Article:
This piece originally appeared on the Good Notes.
March 16, 2020, is a day we’ll never forget. It’s the day we moved all medical students out of hospitals and clinics. In response to COVID-19, learning medicine suddenly became virtual. And in-person clinical training temporarily stopped.
Two months later, students returned to clinical settings at a critical moment. They helped with patient care when our health system was under tremendous strain.
Our resilient medical school community rallied together to weather this storm. We made sure every student completed their requirements and graduated on time.
Navigating these circumstances caused us to reflect. “If we had the chance to start over, how would we change medical education?”
Pre-pandemic, we embarked on a five-year plan to re-envision our MD program. Post-pandemic, we moved ahead with renewed purpose and resolve.
Then something spectacular happened. Our medical school received an historic $110 million gift from the George S. and Dolores Doré Eccles Foundation and the Nora Eccles Treadwell Foundation.
In October, we broke ground on the new Spencer Fox Eccles School of Medicine at the University of Utah. The building will open in 2025. The promise of a new home is driving innovation in our MD program.
Traditional amphitheater-style lecture halls were a one-size-fits-all approach to education. The Spencer Fox Eccles School of Medicine features adaptable spaces and technology.
New learning studios promote team- and case-based learning. The studios divide and sub-divide for large and small groups. These flexible spaces support greater collaboration and cross-disciplinary opportunities across health science professions.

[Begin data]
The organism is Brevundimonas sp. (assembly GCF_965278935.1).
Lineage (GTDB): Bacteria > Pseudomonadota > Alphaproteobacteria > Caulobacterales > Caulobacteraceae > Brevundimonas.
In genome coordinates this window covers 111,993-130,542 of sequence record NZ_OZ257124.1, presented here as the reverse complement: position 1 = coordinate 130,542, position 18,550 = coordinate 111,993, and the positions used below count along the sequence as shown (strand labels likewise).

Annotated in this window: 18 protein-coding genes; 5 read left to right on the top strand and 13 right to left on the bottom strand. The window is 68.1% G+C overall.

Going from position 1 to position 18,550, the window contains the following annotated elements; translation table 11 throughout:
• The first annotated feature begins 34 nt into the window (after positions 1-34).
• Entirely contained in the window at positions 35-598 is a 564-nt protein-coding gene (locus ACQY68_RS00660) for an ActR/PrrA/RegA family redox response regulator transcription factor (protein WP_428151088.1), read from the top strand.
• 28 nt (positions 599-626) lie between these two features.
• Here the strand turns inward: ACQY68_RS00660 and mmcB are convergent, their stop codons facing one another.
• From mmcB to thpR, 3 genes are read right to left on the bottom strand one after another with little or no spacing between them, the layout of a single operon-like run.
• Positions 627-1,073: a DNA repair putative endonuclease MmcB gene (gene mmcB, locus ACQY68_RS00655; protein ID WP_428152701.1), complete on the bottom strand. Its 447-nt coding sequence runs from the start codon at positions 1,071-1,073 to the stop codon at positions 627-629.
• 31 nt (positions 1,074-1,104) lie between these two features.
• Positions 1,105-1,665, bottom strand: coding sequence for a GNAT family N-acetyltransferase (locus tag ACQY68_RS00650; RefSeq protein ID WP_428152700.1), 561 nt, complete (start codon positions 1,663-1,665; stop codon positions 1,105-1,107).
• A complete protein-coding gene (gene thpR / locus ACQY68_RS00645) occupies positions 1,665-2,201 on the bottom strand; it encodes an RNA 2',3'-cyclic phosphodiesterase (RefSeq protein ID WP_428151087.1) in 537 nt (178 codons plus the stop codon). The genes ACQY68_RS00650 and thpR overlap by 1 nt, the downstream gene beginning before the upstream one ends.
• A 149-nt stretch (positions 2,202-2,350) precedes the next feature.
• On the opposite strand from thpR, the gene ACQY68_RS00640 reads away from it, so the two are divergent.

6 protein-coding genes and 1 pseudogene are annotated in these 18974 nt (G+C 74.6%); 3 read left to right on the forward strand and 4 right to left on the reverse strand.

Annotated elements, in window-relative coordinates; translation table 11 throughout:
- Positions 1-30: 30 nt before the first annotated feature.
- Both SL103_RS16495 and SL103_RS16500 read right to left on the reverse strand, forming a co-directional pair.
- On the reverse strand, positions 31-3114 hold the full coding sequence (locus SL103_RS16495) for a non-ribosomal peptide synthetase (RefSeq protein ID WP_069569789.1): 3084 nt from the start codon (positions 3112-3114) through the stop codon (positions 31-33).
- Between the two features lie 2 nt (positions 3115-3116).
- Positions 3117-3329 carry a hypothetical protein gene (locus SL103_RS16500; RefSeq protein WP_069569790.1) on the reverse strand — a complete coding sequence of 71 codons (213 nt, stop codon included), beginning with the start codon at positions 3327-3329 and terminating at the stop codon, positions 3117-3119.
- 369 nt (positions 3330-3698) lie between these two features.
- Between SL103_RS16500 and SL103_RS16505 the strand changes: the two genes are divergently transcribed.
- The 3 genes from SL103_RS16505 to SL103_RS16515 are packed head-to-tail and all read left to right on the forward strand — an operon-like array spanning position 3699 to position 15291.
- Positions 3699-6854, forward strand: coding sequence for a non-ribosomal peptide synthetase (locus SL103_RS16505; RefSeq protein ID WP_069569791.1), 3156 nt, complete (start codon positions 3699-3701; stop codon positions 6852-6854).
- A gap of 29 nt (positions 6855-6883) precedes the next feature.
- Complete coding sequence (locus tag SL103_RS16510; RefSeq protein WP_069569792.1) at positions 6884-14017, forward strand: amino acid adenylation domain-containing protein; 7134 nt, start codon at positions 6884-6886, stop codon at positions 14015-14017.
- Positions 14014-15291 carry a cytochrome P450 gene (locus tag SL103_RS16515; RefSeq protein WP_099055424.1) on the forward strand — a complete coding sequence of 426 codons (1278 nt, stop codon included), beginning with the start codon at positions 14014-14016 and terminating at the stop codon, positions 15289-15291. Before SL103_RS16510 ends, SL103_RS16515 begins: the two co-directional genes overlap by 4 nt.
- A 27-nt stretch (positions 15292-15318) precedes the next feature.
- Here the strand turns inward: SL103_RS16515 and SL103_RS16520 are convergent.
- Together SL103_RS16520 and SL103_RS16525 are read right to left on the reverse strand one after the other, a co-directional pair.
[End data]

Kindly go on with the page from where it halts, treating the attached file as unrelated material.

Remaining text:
A modern gross anatomy lab and advanced simulation center will be steps away from the learning studios.
We are expanding training opportunities in under-resourced communities throughout Utah. New integrated technology meets the needs of students wherever they are—on or off campus.
In addition to flexibility, the design includes common areas for socializing. These spaces will help faculty and students build relationships in a new way. Stronger faculty-student relationships lead to better student performance.
Relationships across generations of students are also critical to learning. Currently, a limited number of students can gather at once. In our new home, all four medical school classes can share the same space.
A home suitable for its occupants
Facilities like the Spencer Fox Eccles School of Medicine propel our work. But it’s our people who make us a nationally ranked program.
We are nothing without the students who come to our medical school and the faculty and staff who support them. And we are nothing without our inspiring donors, local leaders, alumni and friends.
We look forward to welcoming our people to a place where they are proud to work, learn and train every day.